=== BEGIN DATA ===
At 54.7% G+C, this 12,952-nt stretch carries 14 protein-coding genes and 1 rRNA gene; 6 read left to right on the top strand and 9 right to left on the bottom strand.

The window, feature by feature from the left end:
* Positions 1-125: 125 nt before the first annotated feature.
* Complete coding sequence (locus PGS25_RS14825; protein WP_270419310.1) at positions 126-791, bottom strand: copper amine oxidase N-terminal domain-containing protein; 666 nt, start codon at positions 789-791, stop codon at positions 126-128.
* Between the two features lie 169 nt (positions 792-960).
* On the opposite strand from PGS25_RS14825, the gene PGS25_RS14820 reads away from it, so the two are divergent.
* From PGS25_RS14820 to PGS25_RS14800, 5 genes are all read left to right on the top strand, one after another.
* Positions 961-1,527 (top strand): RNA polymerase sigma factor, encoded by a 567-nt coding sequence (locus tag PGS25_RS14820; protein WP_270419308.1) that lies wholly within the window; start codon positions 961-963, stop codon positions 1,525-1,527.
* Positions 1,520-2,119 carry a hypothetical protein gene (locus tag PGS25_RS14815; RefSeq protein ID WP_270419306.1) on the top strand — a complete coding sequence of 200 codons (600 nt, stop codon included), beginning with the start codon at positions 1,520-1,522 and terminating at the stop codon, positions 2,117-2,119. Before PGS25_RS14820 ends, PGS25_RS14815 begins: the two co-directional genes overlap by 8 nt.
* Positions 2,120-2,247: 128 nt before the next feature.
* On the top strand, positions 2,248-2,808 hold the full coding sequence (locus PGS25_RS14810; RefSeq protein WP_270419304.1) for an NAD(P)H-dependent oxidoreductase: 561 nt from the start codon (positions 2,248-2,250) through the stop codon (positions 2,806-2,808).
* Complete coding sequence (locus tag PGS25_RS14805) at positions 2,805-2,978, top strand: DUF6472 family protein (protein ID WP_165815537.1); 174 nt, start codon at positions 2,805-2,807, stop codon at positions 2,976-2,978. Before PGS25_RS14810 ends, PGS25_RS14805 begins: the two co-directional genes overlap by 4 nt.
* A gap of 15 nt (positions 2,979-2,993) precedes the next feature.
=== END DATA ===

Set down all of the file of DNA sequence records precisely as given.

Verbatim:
At 54.7% G+C, this 12,952-nt stretch carries 14 protein-coding genes and 1 rRNA gene; 6 read left to right on the top strand and 9 right to left on the bottom strand.

The window, feature by feature from the left end:
* Positions 1-125: 125 nt before the first annotated feature.
* Complete coding sequence (locus PGS25_RS14825; protein WP_270419310.1) at positions 126-791, bottom strand: copper amine oxidase N-terminal domain-containing protein; 666 nt, start codon at positions 789-791, stop codon at positions 126-128.
* Between the two features lie 169 nt (positions 792-960).
* On the opposite strand from PGS25_RS14825, the gene PGS25_RS14820 reads away from it, so the two are divergent.
* From PGS25_RS14820 to PGS25_RS14800, 5 genes are all read left to right on the top strand, one after another.
* Positions 961-1,527 (top strand): RNA polymerase sigma factor, encoded by a 567-nt coding sequence (locus tag PGS25_RS14820; protein WP_270419308.1) that lies wholly within the window; start codon positions 961-963, stop codon positions 1,525-1,527.
* Positions 1,520-2,119 carry a hypothetical protein gene (locus tag PGS25_RS14815; RefSeq protein ID WP_270419306.1) on the top strand — a complete coding sequence of 200 codons (600 nt, stop codon included), beginning with the start codon at positions 1,520-1,522 and terminating at the stop codon, positions 2,117-2,119. Before PGS25_RS14820 ends, PGS25_RS14815 begins: the two co-directional genes overlap by 8 nt.
* Positions 2,120-2,247: 128 nt before the next feature.
* On the top strand, positions 2,248-2,808 hold the full coding sequence (locus PGS25_RS14810; RefSeq protein WP_270419304.1) for an NAD(P)H-dependent oxidoreductase: 561 nt from the start codon (positions 2,248-2,250) through the stop codon (positions 2,806-2,808).
* Complete coding sequence (locus tag PGS25_RS14805) at positions 2,805-2,978, top strand: DUF6472 family protein (protein ID WP_165815537.1); 174 nt, start codon at positions 2,805-2,807, stop codon at positions 2,976-2,978. Before PGS25_RS14810 ends, PGS25_RS14805 begins: the two co-directional genes overlap by 4 nt.
* A gap of 15 nt (positions 2,979-2,993) precedes the next feature.